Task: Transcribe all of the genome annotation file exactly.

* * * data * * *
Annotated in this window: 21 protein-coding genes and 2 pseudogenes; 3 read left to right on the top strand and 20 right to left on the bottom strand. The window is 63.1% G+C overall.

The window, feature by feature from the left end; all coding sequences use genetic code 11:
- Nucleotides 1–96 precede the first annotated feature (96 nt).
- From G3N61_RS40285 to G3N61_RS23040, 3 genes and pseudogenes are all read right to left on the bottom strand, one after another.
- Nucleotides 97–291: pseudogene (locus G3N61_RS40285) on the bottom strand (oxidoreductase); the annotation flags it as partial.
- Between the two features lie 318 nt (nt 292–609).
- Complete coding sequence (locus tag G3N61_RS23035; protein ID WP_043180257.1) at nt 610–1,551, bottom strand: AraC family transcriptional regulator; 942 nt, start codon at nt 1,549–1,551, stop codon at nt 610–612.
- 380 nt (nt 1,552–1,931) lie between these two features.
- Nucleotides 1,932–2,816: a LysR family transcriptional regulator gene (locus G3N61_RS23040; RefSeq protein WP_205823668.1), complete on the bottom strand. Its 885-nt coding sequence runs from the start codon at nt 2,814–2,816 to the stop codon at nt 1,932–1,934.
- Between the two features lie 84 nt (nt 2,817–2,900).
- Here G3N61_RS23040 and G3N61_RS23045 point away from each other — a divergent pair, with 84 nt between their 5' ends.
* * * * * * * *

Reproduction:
Annotated in this window: 21 protein-coding genes and 2 pseudogenes; 3 read left to right on the top strand and 20 right to left on the bottom strand. The window is 63.1% G+C overall.

The window, feature by feature from the left end; all coding sequences use genetic code 11:
- Nucleotides 1–96 precede the first annotated feature (96 nt).
- From G3N61_RS40285 to G3N61_RS23040, 3 genes and pseudogenes are all read right to left on the bottom strand, one after another.
- Nucleotides 97–291: pseudogene (locus G3N61_RS40285) on the bottom strand (oxidoreductase); the annotation flags it as partial.
- Between the two features lie 318 nt (nt 292–609).
- Complete coding sequence (locus tag G3N61_RS23035; protein ID WP_043180257.1) at nt 610–1,551, bottom strand: AraC family transcriptional regulator; 942 nt, start codon at nt 1,549–1,551, stop codon at nt 610–612.
- 380 nt (nt 1,552–1,931) lie between these two features.
- Nucleotides 1,932–2,816: a LysR family transcriptional regulator gene (locus G3N61_RS23040; RefSeq protein WP_205823668.1), complete on the bottom strand. Its 885-nt coding sequence runs from the start codon at nt 2,814–2,816 to the stop codon at nt 1,932–1,934.
- Between the two features lie 84 nt (nt 2,817–2,900).
- Here G3N61_RS23040 and G3N61_RS23045 point away from each other — a divergent pair, with 84 nt between their 5' ends.